The demand and need for a ‘more social Europe’ comes from European citizens, and is strengthened by political will to foster cohesion in increasingly fractured and hostile environment. The European Commission is developing a potential EU Pillar of Social Rights (EPSR) which will identify common principles, needs, and challenges in employment and social policies amongst states in Europe. It is an important step, potentially helping to protect those most in need and preventing people and families falling into poverty which is crucial for health and wellbeing; improving social protection and employment for all is an important way to address health inequalities. The initiative has attracted a lot of interest, with around 16,500 responses to the recent EPSR consultation. On 23 January a large number of policy makers, industry and trade unions representatives, civil society and other stakeholders, were brought together to discuss the next stages development for the European Pillar of Social Rights.
During the conference, Vytenis Andriukaitis, Commissioner for Health & Food Safety made the link between health and social conditions clear: “Poor living standards, unhealthy working environment, poor nutrition, all this leads to illness and shortens people's lives….in all EU Member States, people with lower income and lower education still suffer worse levels of health than people with higher income and better education. In other words, how long you live and how healthily you live depend on social determinants”.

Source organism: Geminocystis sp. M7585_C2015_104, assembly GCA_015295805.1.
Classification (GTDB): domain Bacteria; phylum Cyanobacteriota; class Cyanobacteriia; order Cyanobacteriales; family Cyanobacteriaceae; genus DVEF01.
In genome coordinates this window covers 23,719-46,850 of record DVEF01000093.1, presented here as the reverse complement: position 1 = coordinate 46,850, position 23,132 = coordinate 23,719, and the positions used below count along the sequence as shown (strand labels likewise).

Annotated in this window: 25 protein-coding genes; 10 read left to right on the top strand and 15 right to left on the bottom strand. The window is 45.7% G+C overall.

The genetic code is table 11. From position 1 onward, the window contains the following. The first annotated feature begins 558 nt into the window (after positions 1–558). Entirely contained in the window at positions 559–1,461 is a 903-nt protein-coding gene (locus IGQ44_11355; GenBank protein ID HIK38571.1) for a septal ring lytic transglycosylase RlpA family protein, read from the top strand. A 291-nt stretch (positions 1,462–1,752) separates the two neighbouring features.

There is strong will and momentum behind the EPSR from the European Commission. However, several challenges remain:
The outcome of the European Pillar of Social Rights consultation is not yet clear. Marianne Thyssen, commissioner for Employment, Social Affairs, Skills and Labour Mobility, highlighted during the conference that whilst member states are not the only bodies responsible for social policy, they are primarily responsible. The idea of shared responsibility was the key message across the conference; the challenge remains to ensure that this will not dilute responsibility, delay results, and weaken impact.